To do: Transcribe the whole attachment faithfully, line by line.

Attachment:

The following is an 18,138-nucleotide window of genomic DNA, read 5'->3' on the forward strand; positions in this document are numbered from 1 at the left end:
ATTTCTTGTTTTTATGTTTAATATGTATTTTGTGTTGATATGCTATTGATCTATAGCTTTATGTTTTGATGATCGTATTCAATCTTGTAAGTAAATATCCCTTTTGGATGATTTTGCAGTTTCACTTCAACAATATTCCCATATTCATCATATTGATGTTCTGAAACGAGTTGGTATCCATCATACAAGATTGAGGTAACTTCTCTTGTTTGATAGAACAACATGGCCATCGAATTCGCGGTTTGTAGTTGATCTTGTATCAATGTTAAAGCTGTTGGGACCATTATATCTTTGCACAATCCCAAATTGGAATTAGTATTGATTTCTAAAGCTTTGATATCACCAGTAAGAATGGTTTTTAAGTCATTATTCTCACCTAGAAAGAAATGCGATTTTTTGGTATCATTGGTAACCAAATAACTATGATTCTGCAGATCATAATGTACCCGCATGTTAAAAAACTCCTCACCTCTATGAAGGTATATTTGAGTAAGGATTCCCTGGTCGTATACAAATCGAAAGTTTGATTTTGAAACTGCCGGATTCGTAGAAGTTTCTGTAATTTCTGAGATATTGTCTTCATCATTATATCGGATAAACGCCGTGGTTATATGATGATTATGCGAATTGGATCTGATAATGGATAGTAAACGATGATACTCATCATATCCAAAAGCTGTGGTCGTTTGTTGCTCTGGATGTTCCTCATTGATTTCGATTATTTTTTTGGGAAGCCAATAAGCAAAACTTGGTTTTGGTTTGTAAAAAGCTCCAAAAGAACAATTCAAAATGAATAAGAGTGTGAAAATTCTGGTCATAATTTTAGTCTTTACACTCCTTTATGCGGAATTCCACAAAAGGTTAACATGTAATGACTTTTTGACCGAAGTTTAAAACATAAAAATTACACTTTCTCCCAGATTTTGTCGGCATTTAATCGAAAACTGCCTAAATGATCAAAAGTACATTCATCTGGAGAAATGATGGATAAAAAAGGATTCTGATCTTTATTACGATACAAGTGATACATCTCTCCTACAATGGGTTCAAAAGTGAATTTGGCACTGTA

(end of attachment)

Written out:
The following is an 18,138-nucleotide window of genomic DNA, read 5'->3' on the forward strand; positions in this document are numbered from 1 at the left end:
ATTTCTTGTTTTTATGTTTAATATGTATTTTGTGTTGATATGCTATTGATCTATAGCTTTATGTTTTGATGATCGTATTCAATCTTGTAAGTAAATATCCCTTTTGGATGATTTTGCAGTTTCACTTCAACAATATTCCCATATTCATCATATTGATGTTCTGAAACGAGTTGGTATCCATCATACAAGATTGAGGTAACTTCTCTTGTTTGATAGAACAACATGGCCATCGAATTCGCGGTTTGTAGTTGATCTTGTATCAATGTTAAAGCTGTTGGGACCATTATATCTTTGCACAATCCCAAATTGGAATTAGTATTGATTTCTAAAGCTTTGATATCACCAGTAAGAATGGTTTTTAAGTCATTATTCTCACCTAGAAAGAAATGCGATTTTTTGGTATCATTGGTAACCAAATAACTATGATTCTGCAGATCATAATGTACCCGCATGTTAAAAAACTCCTCACCTCTATGAAGGTATATTTGAGTAAGGATTCCCTGGTCGTATACAAATCGAAAGTTTGATTTTGAAACTGCCGGATTCGTAGAAGTTTCTGTAATTTCTGAGATATTGTCTTCATCATTATATCGGATAAACGCCGTGGTTATATGATGATTATGCGAATTGGATCTGATAATGGATAGTAAACGATGATACTCATCATATCCAAAAGCTGTGGTCGTTTGTTGCTCTGGATGTTCCTCATTGATTTCGATTATTTTTTTGGGAAGCCAATAAGCAAAACTTGGTTTTGGTTTGTAAAAAGCTCCAAAAGAACAATTCAAAATGAATAAGAGTGTGAAAATTCTGGTCATAATTTTAGTCTTTACACTCCTTTATGCGGAATTCCACAAAAGGTTAACATGTAATGACTTTTTGACCGAAGTTTAAAACATAAAAATTACACTTTCTCCCAGATTTTGTCGGCATTTAATCGAAAACTGCCTAAATGATCAAAAGTACATTCATCTGGAGAAATGATGGATAAAAAAGGATTCTGATCTTTATTACGATACAAGTGATACATCTCTCCTACAATGGGTTCAAAAGTGAATTTGGCACTGTA